I need to get more of the main colour thread to finish this one.

©pleasureinstitching.blogpot.co.uk 2015

Sunday, 8 November 2015

FNwF - wool embroidery

The first Friday in November (really?) and another enjoyable time stitching with friends around the world.
Thank you Cherryl for hosting it yet again, you are a star!

So what was I doing doing?

I resurrected a wool embroidery for a cushion, which I started a year ago and which was lingering in the corner of my room. It is interesting how, when the weather gets cooler, we gravitate towards something warmer to stitch. That said, it has actually been quite warm for the the time of year, be it wet and windy, quite horrid the last couple of days. Sitting indoors with some stitching has been absolutely the best place to be.

The design comes from this book by
I love this book, I wish I had the time to make more of the projects in it.  

I made a mistake right at the start (this is my first wool embroidery) by marking the whole design on the wool felt I am working with. 
Live and learn - it just doesn't stay there, most of it rubs away while stitching. The thing to do, obviously, is to mark only the outline; the details later, as and when working it.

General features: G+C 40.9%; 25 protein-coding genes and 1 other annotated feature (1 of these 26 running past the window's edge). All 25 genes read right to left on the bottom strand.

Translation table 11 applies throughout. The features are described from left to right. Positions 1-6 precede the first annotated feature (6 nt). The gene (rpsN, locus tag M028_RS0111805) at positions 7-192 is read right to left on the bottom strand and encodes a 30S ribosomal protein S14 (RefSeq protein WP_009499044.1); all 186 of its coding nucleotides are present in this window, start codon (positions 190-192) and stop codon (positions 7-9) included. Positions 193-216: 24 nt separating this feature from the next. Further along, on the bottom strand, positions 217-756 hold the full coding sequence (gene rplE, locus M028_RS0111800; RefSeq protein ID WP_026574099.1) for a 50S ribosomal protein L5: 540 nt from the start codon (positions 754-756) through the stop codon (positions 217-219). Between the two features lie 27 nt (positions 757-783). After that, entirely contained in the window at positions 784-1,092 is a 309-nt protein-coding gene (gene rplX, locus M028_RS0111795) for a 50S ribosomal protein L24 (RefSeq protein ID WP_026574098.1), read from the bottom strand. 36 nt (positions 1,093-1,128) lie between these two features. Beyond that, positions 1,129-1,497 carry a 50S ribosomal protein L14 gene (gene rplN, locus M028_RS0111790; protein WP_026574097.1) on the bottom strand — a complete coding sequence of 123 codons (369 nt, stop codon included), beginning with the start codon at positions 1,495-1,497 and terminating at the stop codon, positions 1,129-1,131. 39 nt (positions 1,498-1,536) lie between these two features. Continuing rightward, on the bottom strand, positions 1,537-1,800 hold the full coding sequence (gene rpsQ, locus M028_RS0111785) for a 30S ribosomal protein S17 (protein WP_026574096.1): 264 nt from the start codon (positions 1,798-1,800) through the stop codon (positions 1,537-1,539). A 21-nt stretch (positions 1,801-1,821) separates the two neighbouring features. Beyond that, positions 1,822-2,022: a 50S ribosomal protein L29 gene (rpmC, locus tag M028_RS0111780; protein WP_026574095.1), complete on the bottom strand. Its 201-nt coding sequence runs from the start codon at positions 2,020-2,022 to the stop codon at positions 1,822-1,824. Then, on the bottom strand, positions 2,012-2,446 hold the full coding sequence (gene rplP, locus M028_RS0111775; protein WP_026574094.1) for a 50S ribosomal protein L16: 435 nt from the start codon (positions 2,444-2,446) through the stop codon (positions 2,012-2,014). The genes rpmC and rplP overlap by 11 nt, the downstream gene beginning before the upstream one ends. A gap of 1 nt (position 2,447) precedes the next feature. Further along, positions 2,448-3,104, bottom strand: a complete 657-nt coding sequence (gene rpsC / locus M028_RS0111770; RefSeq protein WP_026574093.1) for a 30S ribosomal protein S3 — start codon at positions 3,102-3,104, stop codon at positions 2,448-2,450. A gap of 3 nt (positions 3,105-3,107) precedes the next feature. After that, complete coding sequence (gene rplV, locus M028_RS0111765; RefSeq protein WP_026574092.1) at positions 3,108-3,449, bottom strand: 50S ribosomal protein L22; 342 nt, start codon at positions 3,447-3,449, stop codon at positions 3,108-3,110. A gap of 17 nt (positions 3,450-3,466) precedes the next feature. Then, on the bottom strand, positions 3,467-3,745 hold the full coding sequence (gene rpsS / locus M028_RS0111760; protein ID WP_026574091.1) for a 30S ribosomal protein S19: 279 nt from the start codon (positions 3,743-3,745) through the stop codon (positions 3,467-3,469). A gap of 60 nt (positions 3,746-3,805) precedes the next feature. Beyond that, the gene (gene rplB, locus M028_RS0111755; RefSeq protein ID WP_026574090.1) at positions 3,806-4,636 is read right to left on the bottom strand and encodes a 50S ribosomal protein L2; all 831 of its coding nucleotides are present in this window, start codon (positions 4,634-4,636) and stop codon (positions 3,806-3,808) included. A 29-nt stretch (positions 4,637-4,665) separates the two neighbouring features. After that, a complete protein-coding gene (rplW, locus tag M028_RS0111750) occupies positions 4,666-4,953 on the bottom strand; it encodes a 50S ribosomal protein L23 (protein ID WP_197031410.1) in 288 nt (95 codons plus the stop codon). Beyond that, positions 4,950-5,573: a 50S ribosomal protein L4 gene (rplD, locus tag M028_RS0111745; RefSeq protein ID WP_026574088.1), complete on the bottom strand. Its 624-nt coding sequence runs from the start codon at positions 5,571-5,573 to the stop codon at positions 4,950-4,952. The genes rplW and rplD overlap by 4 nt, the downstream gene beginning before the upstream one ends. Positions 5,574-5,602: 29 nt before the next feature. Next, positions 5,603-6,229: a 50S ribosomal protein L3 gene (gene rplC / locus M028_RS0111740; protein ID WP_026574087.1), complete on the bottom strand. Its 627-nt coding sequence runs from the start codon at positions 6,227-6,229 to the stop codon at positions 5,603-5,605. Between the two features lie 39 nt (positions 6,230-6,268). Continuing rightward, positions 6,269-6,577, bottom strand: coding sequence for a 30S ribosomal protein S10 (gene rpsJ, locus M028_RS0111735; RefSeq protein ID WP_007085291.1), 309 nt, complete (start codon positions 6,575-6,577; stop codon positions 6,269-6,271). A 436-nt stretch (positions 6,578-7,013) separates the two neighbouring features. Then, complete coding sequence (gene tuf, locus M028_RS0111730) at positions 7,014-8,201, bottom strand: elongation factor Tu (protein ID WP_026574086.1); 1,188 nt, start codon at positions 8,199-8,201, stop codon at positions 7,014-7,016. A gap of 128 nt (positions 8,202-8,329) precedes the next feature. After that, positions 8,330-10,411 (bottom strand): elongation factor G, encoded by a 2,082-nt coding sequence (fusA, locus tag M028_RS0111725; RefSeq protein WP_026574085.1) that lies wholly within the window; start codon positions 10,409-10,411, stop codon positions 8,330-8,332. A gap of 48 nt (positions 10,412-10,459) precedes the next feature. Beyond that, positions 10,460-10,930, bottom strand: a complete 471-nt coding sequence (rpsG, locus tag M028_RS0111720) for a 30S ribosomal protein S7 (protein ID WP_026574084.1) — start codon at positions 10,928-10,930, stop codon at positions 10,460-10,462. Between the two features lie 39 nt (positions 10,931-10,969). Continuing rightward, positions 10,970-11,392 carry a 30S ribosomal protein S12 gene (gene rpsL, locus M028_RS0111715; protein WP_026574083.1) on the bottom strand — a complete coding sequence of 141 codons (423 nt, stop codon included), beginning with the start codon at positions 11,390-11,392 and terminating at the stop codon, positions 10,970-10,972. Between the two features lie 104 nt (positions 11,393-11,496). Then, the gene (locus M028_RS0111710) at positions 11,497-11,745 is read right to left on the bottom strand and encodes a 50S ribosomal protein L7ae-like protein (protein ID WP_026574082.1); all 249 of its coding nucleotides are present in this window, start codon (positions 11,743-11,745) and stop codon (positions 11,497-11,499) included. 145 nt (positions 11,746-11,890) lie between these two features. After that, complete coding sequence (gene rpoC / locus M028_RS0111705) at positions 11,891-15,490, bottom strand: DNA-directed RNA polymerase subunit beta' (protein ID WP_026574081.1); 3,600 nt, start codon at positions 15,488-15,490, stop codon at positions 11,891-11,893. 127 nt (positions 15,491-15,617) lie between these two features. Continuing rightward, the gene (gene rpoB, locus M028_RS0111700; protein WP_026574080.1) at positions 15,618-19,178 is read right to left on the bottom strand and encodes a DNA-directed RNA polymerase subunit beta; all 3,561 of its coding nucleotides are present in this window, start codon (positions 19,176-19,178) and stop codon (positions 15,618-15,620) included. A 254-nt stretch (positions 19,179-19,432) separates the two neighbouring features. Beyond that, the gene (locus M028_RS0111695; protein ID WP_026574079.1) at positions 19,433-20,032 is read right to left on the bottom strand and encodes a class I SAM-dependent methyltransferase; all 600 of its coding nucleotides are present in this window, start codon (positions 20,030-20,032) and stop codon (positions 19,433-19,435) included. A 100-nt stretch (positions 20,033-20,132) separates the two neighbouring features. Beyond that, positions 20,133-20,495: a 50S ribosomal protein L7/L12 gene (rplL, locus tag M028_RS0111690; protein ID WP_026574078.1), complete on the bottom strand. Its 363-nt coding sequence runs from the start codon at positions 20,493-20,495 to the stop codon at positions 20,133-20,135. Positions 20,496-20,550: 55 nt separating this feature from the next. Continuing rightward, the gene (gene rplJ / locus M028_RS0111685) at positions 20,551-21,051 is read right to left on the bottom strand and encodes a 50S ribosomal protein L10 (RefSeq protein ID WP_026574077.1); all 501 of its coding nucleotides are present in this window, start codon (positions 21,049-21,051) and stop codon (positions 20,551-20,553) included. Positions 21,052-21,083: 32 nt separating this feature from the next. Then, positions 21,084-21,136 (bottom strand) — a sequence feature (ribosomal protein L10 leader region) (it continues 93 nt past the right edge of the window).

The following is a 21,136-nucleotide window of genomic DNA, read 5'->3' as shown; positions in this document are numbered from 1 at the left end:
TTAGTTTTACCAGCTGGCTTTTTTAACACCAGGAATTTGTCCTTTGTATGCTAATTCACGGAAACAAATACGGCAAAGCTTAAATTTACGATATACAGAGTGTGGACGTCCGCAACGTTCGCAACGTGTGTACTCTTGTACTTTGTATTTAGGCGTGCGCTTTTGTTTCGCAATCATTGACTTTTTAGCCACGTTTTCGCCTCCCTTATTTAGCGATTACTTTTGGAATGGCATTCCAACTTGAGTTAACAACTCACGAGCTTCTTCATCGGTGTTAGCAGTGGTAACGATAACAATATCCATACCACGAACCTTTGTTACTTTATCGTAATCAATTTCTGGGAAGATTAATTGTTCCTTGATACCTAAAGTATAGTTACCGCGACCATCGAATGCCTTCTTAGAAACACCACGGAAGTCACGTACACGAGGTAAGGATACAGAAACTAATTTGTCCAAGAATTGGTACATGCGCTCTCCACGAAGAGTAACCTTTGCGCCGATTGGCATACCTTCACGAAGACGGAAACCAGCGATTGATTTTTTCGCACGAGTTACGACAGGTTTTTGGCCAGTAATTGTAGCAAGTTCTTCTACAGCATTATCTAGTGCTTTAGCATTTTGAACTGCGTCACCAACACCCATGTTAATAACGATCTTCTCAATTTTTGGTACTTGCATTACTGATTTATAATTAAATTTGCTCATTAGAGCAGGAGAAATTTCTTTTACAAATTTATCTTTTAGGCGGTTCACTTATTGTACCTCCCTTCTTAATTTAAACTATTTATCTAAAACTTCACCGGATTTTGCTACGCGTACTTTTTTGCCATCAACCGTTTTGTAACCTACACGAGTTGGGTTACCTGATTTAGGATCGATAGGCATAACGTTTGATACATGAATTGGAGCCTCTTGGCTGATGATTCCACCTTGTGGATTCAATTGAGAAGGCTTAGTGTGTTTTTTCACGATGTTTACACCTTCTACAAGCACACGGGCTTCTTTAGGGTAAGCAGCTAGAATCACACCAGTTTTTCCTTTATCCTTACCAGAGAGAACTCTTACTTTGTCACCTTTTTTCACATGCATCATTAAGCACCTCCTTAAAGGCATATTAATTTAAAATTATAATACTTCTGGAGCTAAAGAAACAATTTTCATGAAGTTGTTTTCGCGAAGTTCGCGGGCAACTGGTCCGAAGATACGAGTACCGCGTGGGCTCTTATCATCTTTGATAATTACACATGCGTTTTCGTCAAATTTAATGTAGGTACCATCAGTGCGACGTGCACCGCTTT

I finished the central motif,

and I started working on a flower further down the design.

If you want to know what the others got up to on Friday,
just visit Cherryl's blog by clicking on her name at the top of this post.

©pleasureinstitching.blogspot.co.uk 2015

Sunday, 1 November 2015

1st November

The past week was very changeable, early frost one morning, but all changed again as the week went on; heavy rain mid week, but getting warmer again.
 Halloween evening was dry and warm; we were expecting friends for dinner, so I was busy in the kitchen, while DH was distributing "treats" to small scary looking creatures ringing the doorbell; he thinks there was about 30 of them this year, accompanied by their parents.